New Zealand (Invercargill) engineer John Pomeroy (born in August 1873) - developed in 1902 this explosive bullet which was quickly adopted by British defence services as a means of combating the growing Zeppelin threat. Filled with nitro-glycerine the bullet ignited the hydrogen gas which escaped from the tear in the Zeppelin gas bag created by the bullet's passage. - Later Pomeroy moved to Melbourne where he was well known for his night-time pie-cart drawn by a white horse, - "Pops Pie Cart" operating outside Flinders Street station where he sold plates of peas and pies, pasties and steak'n'kidney on toast etc.. 
Flinders Street Station Melbourne 1927.
His explosive bullets proved to literally need cotton-wool handling to avoid accidental explosion.


The Buckingham bullet (Mk VII bullet) was an incendiary/tracer bullet based on phosphor, invented by James Buckingham in 1914. The bullet contained an incendiary filling of between 10 to 14.5 gns phosphorous which percolated through annular weep-holes, the seal of which melted on firing - the phosphorus igniting on contact with the air leaving a white smoke trace.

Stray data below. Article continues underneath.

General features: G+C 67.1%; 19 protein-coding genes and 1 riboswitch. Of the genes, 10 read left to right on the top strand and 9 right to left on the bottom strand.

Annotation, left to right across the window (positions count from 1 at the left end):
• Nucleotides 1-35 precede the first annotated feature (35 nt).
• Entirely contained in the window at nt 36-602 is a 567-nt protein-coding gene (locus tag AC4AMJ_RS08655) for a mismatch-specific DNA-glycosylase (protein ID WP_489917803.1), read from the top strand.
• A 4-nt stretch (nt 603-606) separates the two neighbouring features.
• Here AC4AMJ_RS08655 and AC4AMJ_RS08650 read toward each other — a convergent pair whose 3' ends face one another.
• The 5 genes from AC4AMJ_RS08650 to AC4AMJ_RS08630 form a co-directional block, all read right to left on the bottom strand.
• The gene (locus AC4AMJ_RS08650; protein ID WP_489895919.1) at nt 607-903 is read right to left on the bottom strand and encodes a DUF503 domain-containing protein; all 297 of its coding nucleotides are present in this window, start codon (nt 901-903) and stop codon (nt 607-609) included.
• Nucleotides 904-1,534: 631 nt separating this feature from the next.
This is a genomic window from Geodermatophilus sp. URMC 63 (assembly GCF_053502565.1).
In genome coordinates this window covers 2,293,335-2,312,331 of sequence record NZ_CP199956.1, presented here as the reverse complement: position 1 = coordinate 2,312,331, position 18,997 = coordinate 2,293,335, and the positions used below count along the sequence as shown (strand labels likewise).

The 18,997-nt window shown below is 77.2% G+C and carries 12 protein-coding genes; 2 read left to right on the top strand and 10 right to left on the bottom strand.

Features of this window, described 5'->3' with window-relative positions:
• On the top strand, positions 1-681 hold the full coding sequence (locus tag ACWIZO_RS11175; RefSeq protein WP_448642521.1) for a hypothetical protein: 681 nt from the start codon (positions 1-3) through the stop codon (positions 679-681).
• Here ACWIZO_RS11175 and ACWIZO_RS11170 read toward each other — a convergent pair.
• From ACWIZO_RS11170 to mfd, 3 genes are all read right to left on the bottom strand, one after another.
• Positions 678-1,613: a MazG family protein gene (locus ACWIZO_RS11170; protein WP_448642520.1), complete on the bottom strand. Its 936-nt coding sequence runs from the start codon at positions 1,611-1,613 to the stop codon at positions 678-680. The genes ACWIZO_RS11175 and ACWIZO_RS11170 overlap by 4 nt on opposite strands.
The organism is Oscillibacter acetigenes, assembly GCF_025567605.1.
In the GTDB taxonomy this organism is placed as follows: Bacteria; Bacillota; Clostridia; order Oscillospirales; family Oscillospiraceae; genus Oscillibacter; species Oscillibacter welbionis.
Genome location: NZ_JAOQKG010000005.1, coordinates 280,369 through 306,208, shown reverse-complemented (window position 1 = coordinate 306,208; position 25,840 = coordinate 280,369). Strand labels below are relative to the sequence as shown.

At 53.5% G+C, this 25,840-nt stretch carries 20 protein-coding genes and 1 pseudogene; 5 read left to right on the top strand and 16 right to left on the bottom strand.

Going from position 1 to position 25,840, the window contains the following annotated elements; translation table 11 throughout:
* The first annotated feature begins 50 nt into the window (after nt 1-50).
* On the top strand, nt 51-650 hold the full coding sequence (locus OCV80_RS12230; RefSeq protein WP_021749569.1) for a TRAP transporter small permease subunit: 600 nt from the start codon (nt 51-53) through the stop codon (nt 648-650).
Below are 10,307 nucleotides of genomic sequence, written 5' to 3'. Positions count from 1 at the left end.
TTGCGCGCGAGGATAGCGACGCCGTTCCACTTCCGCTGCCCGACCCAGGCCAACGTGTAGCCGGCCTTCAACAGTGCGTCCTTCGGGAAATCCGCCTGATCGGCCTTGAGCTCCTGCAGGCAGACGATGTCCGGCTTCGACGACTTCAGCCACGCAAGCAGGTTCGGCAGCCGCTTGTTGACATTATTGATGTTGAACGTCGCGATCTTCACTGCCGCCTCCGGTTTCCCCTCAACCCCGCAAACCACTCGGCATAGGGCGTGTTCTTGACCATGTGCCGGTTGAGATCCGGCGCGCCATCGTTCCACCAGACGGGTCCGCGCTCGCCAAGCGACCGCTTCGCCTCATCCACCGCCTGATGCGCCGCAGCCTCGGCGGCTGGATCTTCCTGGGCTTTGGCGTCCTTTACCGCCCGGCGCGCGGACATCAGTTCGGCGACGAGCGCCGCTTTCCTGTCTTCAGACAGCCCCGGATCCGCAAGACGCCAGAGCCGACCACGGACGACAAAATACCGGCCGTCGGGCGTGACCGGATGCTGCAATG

An explosive bullet developed by Commander Frederick Brock RN and first successfully demonstrated in 1915, the Brock bullet was designed to explode between the outer covering and gas cells of an airship. - Brock was a member of the "Brock Fireworks" family and designed his explosive bullets initially as a .45" calibre but it was modified to .303 and used by the RFC until 1917 and the RNAS throughout the Great War.

I recall buying "Brocks Bangers" in London as a kid in the 1950s and dropping them down street gutter drain grills!

 - I also well remember - as a spotty teen-ager - being dealt with by a beat Constable who put the fear of everything in me by lifting me high against a wall with one hand under my chin and telling me what he'd do if he caught me with penny bangers again ! - Good Man.

Marty K.

P.S. looking at the photo of Flinders Street Station - the last time that I was there - the area diagonally opposite the station (a church?) was a hang-out for aggressive junkies & "street people'" - no pie cart to be seen any more.


Saturday 21 February 2015

Colts Revolving Shotguns:

I'm exposing my ignorance again - but until reading 'Chancy' by Louis l'Amour I'd never heard of these guns - The Model 1839 and Model 1855.

I'd heard of revolving rifles for sure - but had no clues at all about these early percussion shotguns.